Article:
|Posted by Monya Berg Brown on 2009-07-08 02:41:00.|
|After my mother died my husband Ray and I frequently came up to Croton from our apartment in the Bronx to take possessions home from the house and visited Irving, Hannah, et.al who lived across the street..They were a joy to spend time with, made us feel like part of the Fierstein clan, easing my sorrow at my Mom's death greatly. The house was always a ferment of creative and political activity with Irving disappearing into his studio even on weekends fulfilling commercial assignments...His artistic energy was amazing, talent impressive and earnestness constant..Hannah designed fittings for their VW bus and Irving artfully crafted upholstered and plain boxes so that passengers could make full use of the space inside the vehicle during family trips, a concept ahead of its time.I remember Hannah rolling an enormous wooden spool from an auto repair shop up our street to their home. She painted, fired and glued tiles to cover the top with,meals were eaten on it under a grape arbor. She introduced me to the art of tilepainting which I did for many years afterwards..Wonderful memories.The last time I saw Irving was a few years ago when we saw much of his great fine and political art at Laurie's 50th birthday celebration. I cannot come to the memorial because I wiill be at my dear husband Ray's, he died in May at age 80.We have lived a few blocks away from the old Fierstein home since 1968......love to you all.... Bill-did we go to NYU together? Monya Berg Brown|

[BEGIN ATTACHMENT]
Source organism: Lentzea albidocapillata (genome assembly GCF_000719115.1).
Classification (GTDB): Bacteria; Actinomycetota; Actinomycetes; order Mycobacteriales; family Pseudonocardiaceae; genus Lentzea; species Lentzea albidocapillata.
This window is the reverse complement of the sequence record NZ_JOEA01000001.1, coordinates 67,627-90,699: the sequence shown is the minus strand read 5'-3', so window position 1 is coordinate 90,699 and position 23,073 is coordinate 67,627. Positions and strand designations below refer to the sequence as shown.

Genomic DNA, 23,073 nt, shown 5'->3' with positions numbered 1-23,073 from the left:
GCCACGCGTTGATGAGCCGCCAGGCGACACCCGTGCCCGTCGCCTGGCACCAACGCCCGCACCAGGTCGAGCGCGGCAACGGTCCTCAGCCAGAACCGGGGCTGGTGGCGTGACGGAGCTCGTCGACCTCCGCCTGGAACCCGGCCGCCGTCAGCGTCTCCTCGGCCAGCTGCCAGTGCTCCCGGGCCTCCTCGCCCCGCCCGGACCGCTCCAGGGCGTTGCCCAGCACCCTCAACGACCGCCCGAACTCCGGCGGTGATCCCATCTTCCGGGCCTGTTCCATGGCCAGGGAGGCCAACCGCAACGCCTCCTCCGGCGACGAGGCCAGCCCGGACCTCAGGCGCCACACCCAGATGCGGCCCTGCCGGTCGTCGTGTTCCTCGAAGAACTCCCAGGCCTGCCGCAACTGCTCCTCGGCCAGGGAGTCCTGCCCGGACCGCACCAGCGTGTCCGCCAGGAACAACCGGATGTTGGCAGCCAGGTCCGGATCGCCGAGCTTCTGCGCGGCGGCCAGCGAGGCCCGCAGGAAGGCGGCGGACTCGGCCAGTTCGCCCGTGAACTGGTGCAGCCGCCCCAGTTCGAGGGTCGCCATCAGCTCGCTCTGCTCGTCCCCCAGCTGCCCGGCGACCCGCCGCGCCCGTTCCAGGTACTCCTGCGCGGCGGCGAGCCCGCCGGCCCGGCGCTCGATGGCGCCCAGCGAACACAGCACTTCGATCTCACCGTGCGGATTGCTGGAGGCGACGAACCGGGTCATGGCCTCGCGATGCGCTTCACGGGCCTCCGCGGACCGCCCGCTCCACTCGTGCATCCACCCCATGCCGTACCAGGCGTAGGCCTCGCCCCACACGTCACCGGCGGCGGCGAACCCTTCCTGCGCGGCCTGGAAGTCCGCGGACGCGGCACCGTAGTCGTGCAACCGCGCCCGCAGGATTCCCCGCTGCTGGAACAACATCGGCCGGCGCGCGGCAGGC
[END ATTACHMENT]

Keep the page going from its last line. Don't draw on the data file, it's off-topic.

|Posted by Monica Moorehead on 2009-07-12 21:29:28.|
|Irving was such an inspiration for so many movements. The combination of his extraordinary talent, dedication and revolutionary politics helped to create banners and paintings that truly express in such a moving way the aspiration of oppressed peoples for liberation. This is especially true for the struggle against apartheid in South Africa during the 1980s. As activists, we must do everything possible to keep his legacy alive for future generations of activists to come. Irving Fierstein presente!|
|Posted by Cecelia Casey, friend of Irving's daughter, L on 2009-07-13 22:28:12.|